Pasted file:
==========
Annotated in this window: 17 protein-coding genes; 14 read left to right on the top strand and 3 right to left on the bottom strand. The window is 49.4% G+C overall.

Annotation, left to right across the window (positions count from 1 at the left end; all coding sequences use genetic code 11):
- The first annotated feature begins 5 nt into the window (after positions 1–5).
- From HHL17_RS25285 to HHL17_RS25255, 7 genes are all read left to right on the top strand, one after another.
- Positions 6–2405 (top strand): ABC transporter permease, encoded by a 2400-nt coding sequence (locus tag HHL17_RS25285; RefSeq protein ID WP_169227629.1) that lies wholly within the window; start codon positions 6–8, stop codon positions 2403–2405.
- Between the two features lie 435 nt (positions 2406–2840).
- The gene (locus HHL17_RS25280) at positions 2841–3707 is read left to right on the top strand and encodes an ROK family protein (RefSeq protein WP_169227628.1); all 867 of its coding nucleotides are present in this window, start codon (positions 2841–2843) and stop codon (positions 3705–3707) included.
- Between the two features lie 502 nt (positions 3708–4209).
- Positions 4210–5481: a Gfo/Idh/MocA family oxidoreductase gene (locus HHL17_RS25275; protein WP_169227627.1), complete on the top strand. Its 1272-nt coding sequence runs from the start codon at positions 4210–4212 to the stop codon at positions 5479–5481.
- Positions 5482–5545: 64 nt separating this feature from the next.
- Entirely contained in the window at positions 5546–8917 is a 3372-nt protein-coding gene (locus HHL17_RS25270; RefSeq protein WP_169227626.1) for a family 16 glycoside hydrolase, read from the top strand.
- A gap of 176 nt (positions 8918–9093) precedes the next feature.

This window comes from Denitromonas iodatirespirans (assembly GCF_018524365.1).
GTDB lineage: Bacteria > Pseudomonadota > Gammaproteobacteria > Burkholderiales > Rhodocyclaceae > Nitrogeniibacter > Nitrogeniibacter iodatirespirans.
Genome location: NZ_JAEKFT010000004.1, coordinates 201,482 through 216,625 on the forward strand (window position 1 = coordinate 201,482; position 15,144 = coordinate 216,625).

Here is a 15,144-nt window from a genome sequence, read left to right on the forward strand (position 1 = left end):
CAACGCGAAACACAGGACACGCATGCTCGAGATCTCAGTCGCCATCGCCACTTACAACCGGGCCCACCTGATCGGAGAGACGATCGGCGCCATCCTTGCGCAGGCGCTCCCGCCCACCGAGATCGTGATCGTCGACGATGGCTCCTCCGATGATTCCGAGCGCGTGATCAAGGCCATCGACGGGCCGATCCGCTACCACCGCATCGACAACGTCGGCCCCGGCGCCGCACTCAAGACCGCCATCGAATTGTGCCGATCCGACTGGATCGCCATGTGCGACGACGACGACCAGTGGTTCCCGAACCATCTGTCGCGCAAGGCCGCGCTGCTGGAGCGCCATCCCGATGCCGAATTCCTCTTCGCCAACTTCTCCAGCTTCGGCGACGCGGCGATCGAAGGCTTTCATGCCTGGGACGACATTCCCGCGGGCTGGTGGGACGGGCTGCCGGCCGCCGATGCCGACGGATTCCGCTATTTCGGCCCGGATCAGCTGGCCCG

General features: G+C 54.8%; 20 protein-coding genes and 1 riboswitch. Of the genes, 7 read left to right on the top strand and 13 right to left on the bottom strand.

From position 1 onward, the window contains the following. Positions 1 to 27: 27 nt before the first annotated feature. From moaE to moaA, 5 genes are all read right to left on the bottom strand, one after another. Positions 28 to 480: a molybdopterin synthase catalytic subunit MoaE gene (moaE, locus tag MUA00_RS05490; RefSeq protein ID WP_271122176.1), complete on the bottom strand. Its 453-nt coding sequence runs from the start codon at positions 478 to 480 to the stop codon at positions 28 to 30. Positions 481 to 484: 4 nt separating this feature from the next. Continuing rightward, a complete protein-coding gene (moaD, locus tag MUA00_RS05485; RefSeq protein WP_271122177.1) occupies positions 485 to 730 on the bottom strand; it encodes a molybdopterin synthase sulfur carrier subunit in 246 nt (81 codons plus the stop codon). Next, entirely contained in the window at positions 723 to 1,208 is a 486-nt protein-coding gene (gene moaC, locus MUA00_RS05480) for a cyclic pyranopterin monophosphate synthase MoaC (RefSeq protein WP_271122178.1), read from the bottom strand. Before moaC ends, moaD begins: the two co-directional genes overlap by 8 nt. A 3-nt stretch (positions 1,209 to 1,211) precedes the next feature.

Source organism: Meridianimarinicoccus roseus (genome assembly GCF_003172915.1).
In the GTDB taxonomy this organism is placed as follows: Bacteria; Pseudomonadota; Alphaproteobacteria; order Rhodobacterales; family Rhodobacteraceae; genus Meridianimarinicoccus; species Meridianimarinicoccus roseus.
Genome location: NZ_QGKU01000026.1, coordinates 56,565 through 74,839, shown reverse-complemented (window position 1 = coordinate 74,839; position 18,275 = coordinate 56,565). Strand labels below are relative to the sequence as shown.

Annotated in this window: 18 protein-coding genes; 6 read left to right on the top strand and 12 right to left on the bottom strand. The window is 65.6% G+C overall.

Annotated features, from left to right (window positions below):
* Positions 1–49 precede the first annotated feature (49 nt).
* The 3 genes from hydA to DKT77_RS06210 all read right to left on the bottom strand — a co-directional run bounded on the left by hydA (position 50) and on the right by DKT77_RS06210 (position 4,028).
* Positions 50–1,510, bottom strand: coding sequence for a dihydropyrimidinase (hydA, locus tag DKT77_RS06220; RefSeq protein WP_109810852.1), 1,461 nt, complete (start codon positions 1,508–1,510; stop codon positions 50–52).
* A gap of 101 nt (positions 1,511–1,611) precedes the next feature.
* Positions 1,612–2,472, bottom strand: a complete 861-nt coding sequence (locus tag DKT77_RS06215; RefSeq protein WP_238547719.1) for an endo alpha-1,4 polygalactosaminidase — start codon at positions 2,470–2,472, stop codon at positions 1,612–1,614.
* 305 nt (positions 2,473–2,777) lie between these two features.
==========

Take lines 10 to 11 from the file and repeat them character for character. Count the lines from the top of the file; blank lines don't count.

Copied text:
- Positions 5482–5545: 64 nt separating this feature from the next.
- Entirely contained in the window at positions 5546–8917 is a 3372-nt protein-coding gene (locus HHL17_RS25270; RefSeq protein WP_169227626.1) for a family 16 glycoside hydrolase, read from the top strand.